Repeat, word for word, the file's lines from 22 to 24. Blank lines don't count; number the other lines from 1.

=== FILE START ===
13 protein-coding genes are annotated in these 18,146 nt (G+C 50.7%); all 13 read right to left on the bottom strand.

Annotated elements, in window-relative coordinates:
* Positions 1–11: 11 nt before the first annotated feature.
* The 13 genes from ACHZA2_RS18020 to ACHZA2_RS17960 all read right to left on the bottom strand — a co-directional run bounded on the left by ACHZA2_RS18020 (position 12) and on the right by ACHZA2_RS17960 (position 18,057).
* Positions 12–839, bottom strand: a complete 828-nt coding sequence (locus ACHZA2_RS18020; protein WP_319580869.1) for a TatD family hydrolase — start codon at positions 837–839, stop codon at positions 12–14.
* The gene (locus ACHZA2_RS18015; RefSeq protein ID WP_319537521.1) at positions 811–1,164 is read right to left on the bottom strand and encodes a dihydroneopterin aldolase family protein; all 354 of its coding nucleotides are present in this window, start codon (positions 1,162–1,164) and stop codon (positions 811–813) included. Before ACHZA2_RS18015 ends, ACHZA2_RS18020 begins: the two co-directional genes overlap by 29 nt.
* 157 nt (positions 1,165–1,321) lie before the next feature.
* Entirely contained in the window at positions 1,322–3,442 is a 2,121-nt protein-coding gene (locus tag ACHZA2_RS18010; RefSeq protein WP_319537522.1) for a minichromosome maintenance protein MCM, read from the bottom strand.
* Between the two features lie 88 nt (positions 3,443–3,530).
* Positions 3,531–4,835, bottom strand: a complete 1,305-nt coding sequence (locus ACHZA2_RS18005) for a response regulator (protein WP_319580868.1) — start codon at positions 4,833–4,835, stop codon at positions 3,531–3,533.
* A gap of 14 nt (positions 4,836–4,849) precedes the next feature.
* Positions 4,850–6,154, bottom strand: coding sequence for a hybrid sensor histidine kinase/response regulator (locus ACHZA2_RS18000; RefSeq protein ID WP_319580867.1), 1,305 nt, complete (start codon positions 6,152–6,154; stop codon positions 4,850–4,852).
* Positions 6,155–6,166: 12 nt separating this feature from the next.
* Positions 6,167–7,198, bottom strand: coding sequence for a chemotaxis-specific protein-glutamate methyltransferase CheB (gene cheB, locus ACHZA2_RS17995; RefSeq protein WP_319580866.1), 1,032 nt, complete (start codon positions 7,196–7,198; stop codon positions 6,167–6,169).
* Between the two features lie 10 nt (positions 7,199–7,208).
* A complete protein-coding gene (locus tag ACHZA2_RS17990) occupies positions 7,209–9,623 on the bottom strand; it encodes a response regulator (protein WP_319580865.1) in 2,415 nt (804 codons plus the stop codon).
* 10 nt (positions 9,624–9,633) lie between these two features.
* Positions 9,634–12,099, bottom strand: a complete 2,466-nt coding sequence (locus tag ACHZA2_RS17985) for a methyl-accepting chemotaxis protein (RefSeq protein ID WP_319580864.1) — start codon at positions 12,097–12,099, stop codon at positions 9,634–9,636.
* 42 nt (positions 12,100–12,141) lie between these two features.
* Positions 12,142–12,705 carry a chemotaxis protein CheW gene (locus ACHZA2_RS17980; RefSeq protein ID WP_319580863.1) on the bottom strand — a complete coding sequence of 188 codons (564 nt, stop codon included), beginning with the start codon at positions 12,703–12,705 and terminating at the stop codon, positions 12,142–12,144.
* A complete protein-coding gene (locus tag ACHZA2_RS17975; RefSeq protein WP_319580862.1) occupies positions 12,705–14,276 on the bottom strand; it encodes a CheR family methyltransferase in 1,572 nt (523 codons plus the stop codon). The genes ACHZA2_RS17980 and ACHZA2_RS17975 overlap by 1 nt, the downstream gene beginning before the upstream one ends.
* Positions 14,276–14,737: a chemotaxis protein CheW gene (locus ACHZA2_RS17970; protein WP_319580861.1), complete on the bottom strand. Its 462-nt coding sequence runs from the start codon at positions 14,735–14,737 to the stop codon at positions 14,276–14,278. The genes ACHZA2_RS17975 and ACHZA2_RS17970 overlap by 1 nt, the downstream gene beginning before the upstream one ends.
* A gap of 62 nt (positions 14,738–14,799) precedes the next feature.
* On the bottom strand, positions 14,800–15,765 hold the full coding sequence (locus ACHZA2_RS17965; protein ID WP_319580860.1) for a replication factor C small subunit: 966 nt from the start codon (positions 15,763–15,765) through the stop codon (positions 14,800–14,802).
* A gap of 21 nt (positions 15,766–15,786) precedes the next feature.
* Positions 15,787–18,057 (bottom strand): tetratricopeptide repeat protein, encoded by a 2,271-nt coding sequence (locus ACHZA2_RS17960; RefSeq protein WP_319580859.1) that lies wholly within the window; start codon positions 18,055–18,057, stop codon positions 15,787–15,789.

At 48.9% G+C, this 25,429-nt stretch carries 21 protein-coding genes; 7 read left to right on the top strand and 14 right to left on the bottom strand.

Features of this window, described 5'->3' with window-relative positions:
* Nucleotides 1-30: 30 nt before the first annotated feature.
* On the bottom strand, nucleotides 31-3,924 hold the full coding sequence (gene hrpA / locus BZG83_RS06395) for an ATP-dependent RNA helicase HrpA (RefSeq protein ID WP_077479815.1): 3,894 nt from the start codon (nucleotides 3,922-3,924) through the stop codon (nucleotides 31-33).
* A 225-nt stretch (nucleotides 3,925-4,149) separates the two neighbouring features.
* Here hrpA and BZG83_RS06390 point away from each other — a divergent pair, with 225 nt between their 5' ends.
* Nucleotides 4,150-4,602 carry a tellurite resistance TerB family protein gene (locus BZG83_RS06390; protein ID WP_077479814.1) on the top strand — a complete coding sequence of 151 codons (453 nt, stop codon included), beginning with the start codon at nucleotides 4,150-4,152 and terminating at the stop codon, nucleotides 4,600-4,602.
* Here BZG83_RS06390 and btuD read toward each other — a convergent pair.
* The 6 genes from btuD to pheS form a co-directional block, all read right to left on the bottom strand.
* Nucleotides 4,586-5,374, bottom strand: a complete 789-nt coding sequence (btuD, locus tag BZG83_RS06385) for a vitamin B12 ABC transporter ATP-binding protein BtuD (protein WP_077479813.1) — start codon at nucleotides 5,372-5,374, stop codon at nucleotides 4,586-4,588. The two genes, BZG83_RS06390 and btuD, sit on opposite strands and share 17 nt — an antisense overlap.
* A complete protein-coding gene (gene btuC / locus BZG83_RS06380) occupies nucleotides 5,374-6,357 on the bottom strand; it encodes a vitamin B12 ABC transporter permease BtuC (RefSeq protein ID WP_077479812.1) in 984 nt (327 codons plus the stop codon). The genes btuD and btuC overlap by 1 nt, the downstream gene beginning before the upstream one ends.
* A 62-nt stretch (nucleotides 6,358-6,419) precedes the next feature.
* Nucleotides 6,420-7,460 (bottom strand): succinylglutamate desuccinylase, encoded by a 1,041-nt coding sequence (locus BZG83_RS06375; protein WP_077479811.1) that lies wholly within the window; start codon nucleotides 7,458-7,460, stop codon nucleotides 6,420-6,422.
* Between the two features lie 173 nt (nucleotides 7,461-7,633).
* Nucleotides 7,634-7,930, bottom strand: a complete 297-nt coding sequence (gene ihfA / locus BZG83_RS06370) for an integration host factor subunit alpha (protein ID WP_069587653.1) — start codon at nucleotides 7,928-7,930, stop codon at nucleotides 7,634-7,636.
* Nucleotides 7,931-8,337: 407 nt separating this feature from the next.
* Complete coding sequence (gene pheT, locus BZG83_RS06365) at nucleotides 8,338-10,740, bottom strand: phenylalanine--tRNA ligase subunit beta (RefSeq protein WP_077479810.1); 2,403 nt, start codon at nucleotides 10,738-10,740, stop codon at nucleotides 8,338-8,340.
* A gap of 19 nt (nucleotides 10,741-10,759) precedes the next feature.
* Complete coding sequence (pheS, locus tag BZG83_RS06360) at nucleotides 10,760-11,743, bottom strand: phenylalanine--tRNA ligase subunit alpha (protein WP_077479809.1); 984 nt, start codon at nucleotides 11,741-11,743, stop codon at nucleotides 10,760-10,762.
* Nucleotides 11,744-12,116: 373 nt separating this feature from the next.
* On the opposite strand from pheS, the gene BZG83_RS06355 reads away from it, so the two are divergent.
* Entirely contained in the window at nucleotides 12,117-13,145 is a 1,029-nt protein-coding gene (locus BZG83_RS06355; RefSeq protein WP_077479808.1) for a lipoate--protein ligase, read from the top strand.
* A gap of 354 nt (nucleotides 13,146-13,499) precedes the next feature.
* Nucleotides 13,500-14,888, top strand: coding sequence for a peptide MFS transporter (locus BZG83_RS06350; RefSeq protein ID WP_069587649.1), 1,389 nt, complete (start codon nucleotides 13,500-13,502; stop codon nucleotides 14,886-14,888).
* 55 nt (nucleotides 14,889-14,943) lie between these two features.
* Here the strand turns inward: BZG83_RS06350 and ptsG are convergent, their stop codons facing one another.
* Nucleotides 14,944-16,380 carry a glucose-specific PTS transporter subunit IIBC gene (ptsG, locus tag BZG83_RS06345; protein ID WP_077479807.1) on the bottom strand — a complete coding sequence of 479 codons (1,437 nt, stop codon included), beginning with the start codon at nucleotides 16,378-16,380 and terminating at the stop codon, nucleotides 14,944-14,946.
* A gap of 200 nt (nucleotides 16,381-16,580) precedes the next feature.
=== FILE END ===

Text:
* Positions 14,276–14,737: a chemotaxis protein CheW gene (locus ACHZA2_RS17970; protein WP_319580861.1), complete on the bottom strand. Its 462-nt coding sequence runs from the start codon at positions 14,735–14,737 to the stop codon at positions 14,276–14,278. The genes ACHZA2_RS17975 and ACHZA2_RS17970 overlap by 1 nt, the downstream gene beginning before the upstream one ends.
* A gap of 62 nt (positions 14,738–14,799) precedes the next feature.
* On the bottom strand, positions 14,800–15,765 hold the full coding sequence (locus ACHZA2_RS17965; protein ID WP_319580860.1) for a replication factor C small subunit: 966 nt from the start codon (positions 15,763–15,765) through the stop codon (positions 14,800–14,802).